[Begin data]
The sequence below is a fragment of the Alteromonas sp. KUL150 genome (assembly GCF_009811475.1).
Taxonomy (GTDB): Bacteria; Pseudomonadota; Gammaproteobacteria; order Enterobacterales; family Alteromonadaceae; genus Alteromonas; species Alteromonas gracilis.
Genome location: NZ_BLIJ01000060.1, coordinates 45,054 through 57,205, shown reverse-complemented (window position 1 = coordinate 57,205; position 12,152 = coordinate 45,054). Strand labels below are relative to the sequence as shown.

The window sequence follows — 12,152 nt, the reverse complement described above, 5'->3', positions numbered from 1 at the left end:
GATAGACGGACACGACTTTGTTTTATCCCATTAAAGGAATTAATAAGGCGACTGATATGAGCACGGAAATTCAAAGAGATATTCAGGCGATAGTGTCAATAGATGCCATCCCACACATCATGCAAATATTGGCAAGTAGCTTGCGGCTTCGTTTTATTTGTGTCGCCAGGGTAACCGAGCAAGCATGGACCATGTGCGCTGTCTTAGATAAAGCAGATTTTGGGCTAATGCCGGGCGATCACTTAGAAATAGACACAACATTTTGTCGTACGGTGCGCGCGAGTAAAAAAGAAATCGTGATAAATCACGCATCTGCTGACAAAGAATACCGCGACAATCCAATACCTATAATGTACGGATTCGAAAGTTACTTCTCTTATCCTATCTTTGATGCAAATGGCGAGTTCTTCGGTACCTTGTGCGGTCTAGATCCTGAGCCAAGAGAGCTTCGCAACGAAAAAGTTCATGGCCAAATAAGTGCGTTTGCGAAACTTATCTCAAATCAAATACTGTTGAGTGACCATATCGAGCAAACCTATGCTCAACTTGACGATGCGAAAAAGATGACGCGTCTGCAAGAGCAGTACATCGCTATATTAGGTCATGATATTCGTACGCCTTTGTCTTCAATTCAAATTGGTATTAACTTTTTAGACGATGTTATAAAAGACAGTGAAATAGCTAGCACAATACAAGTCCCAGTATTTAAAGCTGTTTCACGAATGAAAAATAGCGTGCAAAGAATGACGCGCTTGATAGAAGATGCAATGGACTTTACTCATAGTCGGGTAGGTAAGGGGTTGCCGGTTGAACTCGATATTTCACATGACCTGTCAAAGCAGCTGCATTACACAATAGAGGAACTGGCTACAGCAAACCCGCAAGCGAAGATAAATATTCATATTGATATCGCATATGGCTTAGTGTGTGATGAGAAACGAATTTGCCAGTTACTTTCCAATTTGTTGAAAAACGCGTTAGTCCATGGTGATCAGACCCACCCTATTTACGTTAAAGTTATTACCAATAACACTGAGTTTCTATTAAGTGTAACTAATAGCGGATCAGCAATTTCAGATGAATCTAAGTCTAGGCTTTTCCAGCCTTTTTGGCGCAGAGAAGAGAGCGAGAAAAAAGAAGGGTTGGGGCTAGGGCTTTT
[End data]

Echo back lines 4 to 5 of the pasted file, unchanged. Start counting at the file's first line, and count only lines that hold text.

The window sequence follows — 12,152 nt, the reverse complement described above, 5'->3', positions numbered from 1 at the left end:
GATAGACGGACACGACTTTGTTTTATCCCATTAAAGGAATTAATAAGGCGACTGATATGAGCACGGAAATTCAAAGAGATATTCAGGCGATAGTGTCAATAGATGCCATCCCACACATCATGCAAATATTGGCAAGTAGCTTGCGGCTTCGTTTTATTTGTGTCGCCAGGGTAACCGAGCAAGCATGGACCATGTGCGCTGTCTTAGATAAAGCAGATTTTGGGCTAATGCCGGGCGATCACTTAGAAATAGACACAACATTTTGTCGTACGGTGCGCGCGAGTAAAAAAGAAATCGTGATAAATCACGCATCTGCTGACAAAGAATACCGCGACAATCCAATACCTATAATGTACGGATTCGAAAGTTACTTCTCTTATCCTATCTTTGATGCAAATGGCGAGTTCTTCGGTACCTTGTGCGGTCTAGATCCTGAGCCAAGAGAGCTTCGCAACGAAAAAGTTCATGGCCAAATAAGTGCGTTTGCGAAACTTATCTCAAATCAAATACTGTTGAGTGACCATATCGAGCAAACCTATGCTCAACTTGACGATGCGAAAAAGATGACGCGTCTGCAAGAGCAGTACATCGCTATATTAGGTCATGATATTCGTACGCCTTTGTCTTCAATTCAAATTGGTATTAACTTTTTAGACGATGTTATAAAAGACAGTGAAATAGCTAGCACAATACAAGTCCCAGTATTTAAAGCTGTTTCACGAATGAAAAATAGCGTGCAAAGAATGACGCGCTTGATAGAAGATGCAATGGACTTTACTCATAGTCGGGTAGGTAAGGGGTTGCCGGTTGAACTCGATATTTCACATGACCTGTCAAAGCAGCTGCATTACACAATAGAGGAACTGGCTACAGCAAACCCGCAAGCGAAGATAAATATTCATATTGATATCGCATATGGCTTAGTGTGTGATGAGAAACGAATTTGCCAGTTACTTTCCAATTTGTTGAAAAACGCGTTAGTCCATGGTGATCAGACCCACCCTATTTACGTTAAAGTTATTACCAATAACACTGAGTTTCTATTAAGTGTAACTAATAGCGGATCAGCAATTTCAGATGAATCTAAGTCTAGGCTTTTCCAGCCTTTTTGGCGCAGAGAAGAGAGCGAGAAAAAAGAAGGGTTGGGGCTAGGGCTTTT